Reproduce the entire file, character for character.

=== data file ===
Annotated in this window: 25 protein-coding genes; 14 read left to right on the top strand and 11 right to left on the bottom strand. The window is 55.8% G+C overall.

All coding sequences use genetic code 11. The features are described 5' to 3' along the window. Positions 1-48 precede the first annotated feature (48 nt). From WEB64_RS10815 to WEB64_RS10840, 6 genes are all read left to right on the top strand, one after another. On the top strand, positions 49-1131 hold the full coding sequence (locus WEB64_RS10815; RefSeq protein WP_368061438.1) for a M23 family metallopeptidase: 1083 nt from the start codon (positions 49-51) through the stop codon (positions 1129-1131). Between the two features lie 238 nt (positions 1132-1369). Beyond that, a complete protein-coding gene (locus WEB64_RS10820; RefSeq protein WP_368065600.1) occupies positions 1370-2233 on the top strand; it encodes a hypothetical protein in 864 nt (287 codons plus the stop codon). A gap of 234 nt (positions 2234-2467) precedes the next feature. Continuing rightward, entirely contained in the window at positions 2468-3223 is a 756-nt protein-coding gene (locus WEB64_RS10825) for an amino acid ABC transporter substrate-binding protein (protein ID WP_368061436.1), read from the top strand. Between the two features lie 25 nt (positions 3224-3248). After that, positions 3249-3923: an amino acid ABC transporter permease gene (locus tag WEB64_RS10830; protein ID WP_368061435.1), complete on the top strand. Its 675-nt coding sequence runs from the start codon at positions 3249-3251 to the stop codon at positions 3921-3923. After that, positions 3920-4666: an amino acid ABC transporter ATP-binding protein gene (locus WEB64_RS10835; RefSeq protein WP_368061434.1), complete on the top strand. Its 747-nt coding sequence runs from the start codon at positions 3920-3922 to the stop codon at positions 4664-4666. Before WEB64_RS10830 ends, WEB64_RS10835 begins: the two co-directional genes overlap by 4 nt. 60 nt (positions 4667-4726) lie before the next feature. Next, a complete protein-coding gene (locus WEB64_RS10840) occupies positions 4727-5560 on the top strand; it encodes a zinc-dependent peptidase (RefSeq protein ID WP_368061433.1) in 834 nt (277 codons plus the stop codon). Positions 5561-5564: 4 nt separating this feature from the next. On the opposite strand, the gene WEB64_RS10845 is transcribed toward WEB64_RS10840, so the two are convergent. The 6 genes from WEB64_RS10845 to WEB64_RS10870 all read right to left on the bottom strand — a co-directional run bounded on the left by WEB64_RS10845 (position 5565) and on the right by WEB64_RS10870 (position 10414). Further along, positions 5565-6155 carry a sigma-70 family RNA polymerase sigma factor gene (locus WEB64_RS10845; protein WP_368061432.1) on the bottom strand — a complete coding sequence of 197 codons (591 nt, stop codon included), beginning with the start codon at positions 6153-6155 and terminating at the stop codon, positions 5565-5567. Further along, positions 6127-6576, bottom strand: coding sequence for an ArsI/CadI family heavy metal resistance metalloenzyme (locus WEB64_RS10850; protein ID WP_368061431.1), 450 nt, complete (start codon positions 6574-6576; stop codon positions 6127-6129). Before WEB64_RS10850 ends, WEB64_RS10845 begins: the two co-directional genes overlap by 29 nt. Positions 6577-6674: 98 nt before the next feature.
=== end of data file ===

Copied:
Annotated in this window: 25 protein-coding genes; 14 read left to right on the top strand and 11 right to left on the bottom strand. The window is 55.8% G+C overall.

All coding sequences use genetic code 11. The features are described 5' to 3' along the window. Positions 1-48 precede the first annotated feature (48 nt). From WEB64_RS10815 to WEB64_RS10840, 6 genes are all read left to right on the top strand, one after another. On the top strand, positions 49-1131 hold the full coding sequence (locus WEB64_RS10815; RefSeq protein WP_368061438.1) for a M23 family metallopeptidase: 1083 nt from the start codon (positions 49-51) through the stop codon (positions 1129-1131). Between the two features lie 238 nt (positions 1132-1369). Beyond that, a complete protein-coding gene (locus WEB64_RS10820; RefSeq protein WP_368065600.1) occupies positions 1370-2233 on the top strand; it encodes a hypothetical protein in 864 nt (287 codons plus the stop codon). A gap of 234 nt (positions 2234-2467) precedes the next feature. Continuing rightward, entirely contained in the window at positions 2468-3223 is a 756-nt protein-coding gene (locus WEB64_RS10825) for an amino acid ABC transporter substrate-binding protein (protein ID WP_368061436.1), read from the top strand. Between the two features lie 25 nt (positions 3224-3248). After that, positions 3249-3923: an amino acid ABC transporter permease gene (locus tag WEB64_RS10830; protein ID WP_368061435.1), complete on the top strand. Its 675-nt coding sequence runs from the start codon at positions 3249-3251 to the stop codon at positions 3921-3923. After that, positions 3920-4666: an amino acid ABC transporter ATP-binding protein gene (locus WEB64_RS10835; RefSeq protein WP_368061434.1), complete on the top strand. Its 747-nt coding sequence runs from the start codon at positions 3920-3922 to the stop codon at positions 4664-4666. Before WEB64_RS10830 ends, WEB64_RS10835 begins: the two co-directional genes overlap by 4 nt. 60 nt (positions 4667-4726) lie before the next feature. Next, a complete protein-coding gene (locus WEB64_RS10840) occupies positions 4727-5560 on the top strand; it encodes a zinc-dependent peptidase (RefSeq protein ID WP_368061433.1) in 834 nt (277 codons plus the stop codon). Positions 5561-5564: 4 nt separating this feature from the next. On the opposite strand, the gene WEB64_RS10845 is transcribed toward WEB64_RS10840, so the two are convergent. The 6 genes from WEB64_RS10845 to WEB64_RS10870 all read right to left on the bottom strand — a co-directional run bounded on the left by WEB64_RS10845 (position 5565) and on the right by WEB64_RS10870 (position 10414). Further along, positions 5565-6155 carry a sigma-70 family RNA polymerase sigma factor gene (locus WEB64_RS10845; protein WP_368061432.1) on the bottom strand — a complete coding sequence of 197 codons (591 nt, stop codon included), beginning with the start codon at positions 6153-6155 and terminating at the stop codon, positions 5565-5567. Further along, positions 6127-6576, bottom strand: coding sequence for an ArsI/CadI family heavy metal resistance metalloenzyme (locus WEB64_RS10850; protein ID WP_368061431.1), 450 nt, complete (start codon positions 6574-6576; stop codon positions 6127-6129). Before WEB64_RS10850 ends, WEB64_RS10845 begins: the two co-directional genes overlap by 29 nt. Positions 6577-6674: 98 nt before the next feature.